Ebbe Altberg, VWPBE, March 15th, 2018.
That the Lab is working on moving Second Life to the cloud is becoming more and more widely known. First mentioned by Landon Linden (aka, Landon McDowell, the Lab’s Chief Product Officer) during his SL14B Meet the Lindens session, it was “officially” announced in August 2017 via a blog post.
Landon Linden, June 2017, talking about the Lab’s hope to move Second Life services to the cloud.
It’s a long-term project, which will extend well into 2019 (at least), building on a relationship with Amazon dating back to 2008, and which today both Blocksworld and Sansar (see: “Project Sansar”: an Amazon ECS case study), from which the Lab hope to gain a range of benefits, including – in time – perhaps the opportunity to offer a broader range of products at more comfortable (for users) price points.
There are some significant technology challenges the Lab faces with the move. However, progress is being made. Some non-user visible services are already running in the cloud, and more recently, the Lab has started preliminary testing with cloud-based simulators – although they are fair from ready for users to access, as Oz Linden outlined at the March 16th TPV Developer meeting:
We have actually run experimental regions on cloud servers, and it worked. There were some functional limitations that we have to do a lot of work to solve before we could begin to do regions that ordinary users can get to … It’s something we’re pursuing as aggressively as we can [but] I’m not even sure we have a sufficiently comprehensive view of the problems … some of them will only become apparent as we actually put things into production.
Oz Linden, TPVD meeting, March 16th, 2018 – full audio below.
Oz Linden, March 16th, 2018, talking about progress to date, and how things are likely to progress.
For the Lab, the benefits of the move to the cloud include things like a reduction in their capital expenditure – no need to maintain their own dedicated hardware (or continuously update / replace it) within a dedicated operating environment. It also means they can more dynamically scale consumption according to needs – this could be beneficial for a number of the back-end systems within Second Life.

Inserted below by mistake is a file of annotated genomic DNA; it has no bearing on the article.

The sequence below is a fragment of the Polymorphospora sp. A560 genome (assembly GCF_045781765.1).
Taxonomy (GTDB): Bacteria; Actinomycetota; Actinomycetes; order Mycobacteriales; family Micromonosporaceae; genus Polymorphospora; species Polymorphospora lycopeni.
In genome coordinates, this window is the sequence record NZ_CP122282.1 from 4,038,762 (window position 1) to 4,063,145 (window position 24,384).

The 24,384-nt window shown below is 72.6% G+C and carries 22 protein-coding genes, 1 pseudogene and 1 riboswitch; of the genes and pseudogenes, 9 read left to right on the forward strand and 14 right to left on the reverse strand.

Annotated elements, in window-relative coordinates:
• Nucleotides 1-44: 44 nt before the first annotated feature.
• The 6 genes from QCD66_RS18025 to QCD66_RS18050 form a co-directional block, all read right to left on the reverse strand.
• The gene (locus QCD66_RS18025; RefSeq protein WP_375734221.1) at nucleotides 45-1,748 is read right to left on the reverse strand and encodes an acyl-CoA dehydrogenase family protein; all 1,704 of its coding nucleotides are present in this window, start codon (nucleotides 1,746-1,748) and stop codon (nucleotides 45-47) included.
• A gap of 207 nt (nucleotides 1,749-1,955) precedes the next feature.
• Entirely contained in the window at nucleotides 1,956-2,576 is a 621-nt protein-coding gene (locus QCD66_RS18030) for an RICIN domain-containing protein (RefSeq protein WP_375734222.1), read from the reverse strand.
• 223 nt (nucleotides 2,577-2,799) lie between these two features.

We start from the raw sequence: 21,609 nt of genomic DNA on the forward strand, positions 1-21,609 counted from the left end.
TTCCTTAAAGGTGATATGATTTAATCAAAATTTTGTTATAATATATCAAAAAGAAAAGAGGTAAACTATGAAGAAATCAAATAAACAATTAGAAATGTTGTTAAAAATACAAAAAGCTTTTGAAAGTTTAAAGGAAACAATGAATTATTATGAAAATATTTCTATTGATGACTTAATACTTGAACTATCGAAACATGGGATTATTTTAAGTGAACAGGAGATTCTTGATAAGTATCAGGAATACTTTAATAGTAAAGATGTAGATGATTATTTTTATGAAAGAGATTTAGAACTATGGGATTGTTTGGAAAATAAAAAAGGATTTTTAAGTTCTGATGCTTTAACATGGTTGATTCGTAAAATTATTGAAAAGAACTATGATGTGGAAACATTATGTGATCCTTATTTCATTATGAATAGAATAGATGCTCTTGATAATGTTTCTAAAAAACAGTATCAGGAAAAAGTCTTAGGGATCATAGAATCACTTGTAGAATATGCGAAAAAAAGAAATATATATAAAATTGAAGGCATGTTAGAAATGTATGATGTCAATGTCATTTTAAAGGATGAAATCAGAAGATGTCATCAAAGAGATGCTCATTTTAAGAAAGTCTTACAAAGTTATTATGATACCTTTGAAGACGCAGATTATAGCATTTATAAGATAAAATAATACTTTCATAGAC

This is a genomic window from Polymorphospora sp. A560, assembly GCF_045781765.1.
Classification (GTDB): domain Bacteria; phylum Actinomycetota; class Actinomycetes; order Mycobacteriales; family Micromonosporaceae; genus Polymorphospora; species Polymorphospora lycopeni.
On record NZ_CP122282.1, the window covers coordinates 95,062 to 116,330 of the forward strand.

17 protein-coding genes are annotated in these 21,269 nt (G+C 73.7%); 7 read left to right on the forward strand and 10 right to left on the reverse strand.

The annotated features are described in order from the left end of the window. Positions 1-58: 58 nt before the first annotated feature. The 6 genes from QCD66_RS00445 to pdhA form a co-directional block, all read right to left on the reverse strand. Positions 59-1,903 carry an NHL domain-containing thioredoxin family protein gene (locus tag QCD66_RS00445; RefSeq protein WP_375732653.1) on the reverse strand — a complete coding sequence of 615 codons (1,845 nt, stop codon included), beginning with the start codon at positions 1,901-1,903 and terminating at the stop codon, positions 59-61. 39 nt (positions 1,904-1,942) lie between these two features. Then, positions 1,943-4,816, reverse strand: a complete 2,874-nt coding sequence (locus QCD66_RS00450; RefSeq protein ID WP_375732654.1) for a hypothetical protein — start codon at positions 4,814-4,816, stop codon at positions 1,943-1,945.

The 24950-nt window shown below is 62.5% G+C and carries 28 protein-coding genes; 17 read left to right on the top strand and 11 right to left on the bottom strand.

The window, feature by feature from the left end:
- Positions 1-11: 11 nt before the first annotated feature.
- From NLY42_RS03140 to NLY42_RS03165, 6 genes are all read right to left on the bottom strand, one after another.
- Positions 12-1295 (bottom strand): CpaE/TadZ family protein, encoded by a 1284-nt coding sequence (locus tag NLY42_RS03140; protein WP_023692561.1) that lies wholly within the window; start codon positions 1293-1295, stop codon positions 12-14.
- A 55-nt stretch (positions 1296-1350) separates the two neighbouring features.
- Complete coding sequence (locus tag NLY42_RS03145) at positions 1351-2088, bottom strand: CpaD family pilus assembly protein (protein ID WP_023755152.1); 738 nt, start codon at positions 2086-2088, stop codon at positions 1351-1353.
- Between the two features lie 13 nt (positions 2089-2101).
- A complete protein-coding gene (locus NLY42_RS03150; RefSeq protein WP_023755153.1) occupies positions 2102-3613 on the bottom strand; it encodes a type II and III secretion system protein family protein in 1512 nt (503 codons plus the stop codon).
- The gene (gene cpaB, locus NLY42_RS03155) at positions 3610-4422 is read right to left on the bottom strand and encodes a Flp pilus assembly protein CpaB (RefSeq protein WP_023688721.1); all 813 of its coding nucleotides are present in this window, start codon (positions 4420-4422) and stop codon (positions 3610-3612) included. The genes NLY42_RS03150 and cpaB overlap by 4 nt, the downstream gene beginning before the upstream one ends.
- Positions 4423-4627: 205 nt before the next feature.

It turns it into less capital expenditure to have to buy all the equipment and doing all the maintenance on that. You kind-of pay for what you use; with Second Life [right now], once we’ve bought a piece of hardware, we have to sit on it whether it’s being utilised or not, whereas you can kind-of dynamically scale your consumption as necessary when you use something like AWS … which we believe will reduce costs for use and then ultimately, we hope to pass that on to customers.
Ebbe Altberg, VWBPE, March 15th 2018.
Once the transition has been completed and the Lab has had time to evaluate things, the move might allow them to offer a more varied land product – something again touched upon in Ebbe Altberg’s 2018 VWBPE address, and allow them to more extensively “re-balance” the revenue model – something that is also an ongoing project at the Lab.
We’re really thinking hard about the economic model of Second Life. We share a belief inside the Lab that land is quite expensive. so we’re constantly looking at ways to lower land prices and find other ways to find revenues. So I think you will see us try to shift from what I would say [are] high real estate taxes to more consumption taxes or fees to create an environment where it’s easy for people to create and own experiences, and we [the Lab] participate more in all the transactions that take place.
Ebbe Altberg, VWBPE, March 15th, 2018.
Given that land tier provides the lion’s share of the Lab’s revenue, this re-balancing is far from easy to say nothing of the potential for user outcry at any fee increases). Ergo, having better means to lower fees such as through reduced operating costs and a broader spread of more “affordable” products could – depending on the time frames involved – go a long way towards helping the Lab achieving that re-balancing goal.
So what might the move to the cloud mean for users? That’s hard to quantify at the moment, simply because the project has so far to go.However, some hints at what might happen have been offered.
For one thing – and on the subject of different land products – it might allow the Lab to offer two broad categories of region / server type; I’ll call them “always on” and “on demand”.
“Always on” would be simulators running 24/7 as with SL at present. These would be ideal for handling Mainland, large open spaces like Blake Sea and the larger, contiguous private estates. Such regions might have a similar type of fixed-fee tier cost associated with them as we have today (although not necessarily the same price points).
“On demand” would be simulators that are only active (and charged for) when in active use. When devoid of avatars, they are saved to disk and spun down. These types of region could be ideal for special events, or for private business / residential regions which don’t have any surrounding regions, and would only be charged for when avatars are present; once the last avatar leaves, following an appropriate pause, the region is saved, and the instance spun-down.
Such an approach has been alluded to by Ebbe Altberg: